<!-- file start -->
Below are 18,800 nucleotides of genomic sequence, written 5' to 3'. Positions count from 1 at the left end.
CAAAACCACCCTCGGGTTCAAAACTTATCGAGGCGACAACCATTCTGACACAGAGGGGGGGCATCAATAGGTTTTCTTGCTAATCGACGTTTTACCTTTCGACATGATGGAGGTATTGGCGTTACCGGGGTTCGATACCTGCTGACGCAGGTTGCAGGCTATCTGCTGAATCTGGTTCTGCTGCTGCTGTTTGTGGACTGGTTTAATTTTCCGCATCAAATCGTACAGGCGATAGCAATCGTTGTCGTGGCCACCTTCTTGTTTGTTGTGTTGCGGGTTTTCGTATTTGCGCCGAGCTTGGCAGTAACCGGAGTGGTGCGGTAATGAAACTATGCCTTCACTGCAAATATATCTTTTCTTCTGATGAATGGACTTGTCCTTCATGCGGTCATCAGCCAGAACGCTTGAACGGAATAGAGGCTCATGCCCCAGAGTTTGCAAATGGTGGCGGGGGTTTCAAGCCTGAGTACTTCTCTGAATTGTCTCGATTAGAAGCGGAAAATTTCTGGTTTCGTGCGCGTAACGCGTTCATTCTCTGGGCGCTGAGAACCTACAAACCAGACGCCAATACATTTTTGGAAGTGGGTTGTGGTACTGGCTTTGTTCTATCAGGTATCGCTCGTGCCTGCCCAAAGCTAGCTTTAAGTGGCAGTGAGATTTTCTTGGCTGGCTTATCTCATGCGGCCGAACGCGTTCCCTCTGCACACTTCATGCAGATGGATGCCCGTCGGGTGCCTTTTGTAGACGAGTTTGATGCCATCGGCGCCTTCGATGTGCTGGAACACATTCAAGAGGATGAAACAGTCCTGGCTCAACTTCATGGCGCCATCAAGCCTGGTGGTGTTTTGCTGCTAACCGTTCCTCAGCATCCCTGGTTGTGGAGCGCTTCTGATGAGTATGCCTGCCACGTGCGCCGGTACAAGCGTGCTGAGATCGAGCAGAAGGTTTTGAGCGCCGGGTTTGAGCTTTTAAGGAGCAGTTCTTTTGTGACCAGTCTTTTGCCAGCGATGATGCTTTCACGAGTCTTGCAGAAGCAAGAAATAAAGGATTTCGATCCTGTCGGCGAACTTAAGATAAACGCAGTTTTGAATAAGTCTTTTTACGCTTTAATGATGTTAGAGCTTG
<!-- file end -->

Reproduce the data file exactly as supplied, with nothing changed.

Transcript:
Below are 18,800 nucleotides of genomic sequence, written 5' to 3'. Positions count from 1 at the left end.
CAAAACCACCCTCGGGTTCAAAACTTATCGAGGCGACAACCATTCTGACACAGAGGGGGGGCATCAATAGGTTTTCTTGCTAATCGACGTTTTACCTTTCGACATGATGGAGGTATTGGCGTTACCGGGGTTCGATACCTGCTGACGCAGGTTGCAGGCTATCTGCTGAATCTGGTTCTGCTGCTGCTGTTTGTGGACTGGTTTAATTTTCCGCATCAAATCGTACAGGCGATAGCAATCGTTGTCGTGGCCACCTTCTTGTTTGTTGTGTTGCGGGTTTTCGTATTTGCGCCGAGCTTGGCAGTAACCGGAGTGGTGCGGTAATGAAACTATGCCTTCACTGCAAATATATCTTTTCTTCTGATGAATGGACTTGTCCTTCATGCGGTCATCAGCCAGAACGCTTGAACGGAATAGAGGCTCATGCCCCAGAGTTTGCAAATGGTGGCGGGGGTTTCAAGCCTGAGTACTTCTCTGAATTGTCTCGATTAGAAGCGGAAAATTTCTGGTTTCGTGCGCGTAACGCGTTCATTCTCTGGGCGCTGAGAACCTACAAACCAGACGCCAATACATTTTTGGAAGTGGGTTGTGGTACTGGCTTTGTTCTATCAGGTATCGCTCGTGCCTGCCCAAAGCTAGCTTTAAGTGGCAGTGAGATTTTCTTGGCTGGCTTATCTCATGCGGCCGAACGCGTTCCCTCTGCACACTTCATGCAGATGGATGCCCGTCGGGTGCCTTTTGTAGACGAGTTTGATGCCATCGGCGCCTTCGATGTGCTGGAACACATTCAAGAGGATGAAACAGTCCTGGCTCAACTTCATGGCGCCATCAAGCCTGGTGGTGTTTTGCTGCTAACCGTTCCTCAGCATCCCTGGTTGTGGAGCGCTTCTGATGAGTATGCCTGCCACGTGCGCCGGTACAAGCGTGCTGAGATCGAGCAGAAGGTTTTGAGCGCCGGGTTTGAGCTTTTAAGGAGCAGTTCTTTTGTGACCAGTCTTTTGCCAGCGATGATGCTTTCACGAGTCTTGCAGAAGCAAGAAATAAAGGATTTCGATCCTGTCGGCGAACTTAAGATAAACGCAGTTTTGAATAAGTCTTTTTACGCTTTAATGATGTTAGAGCTTG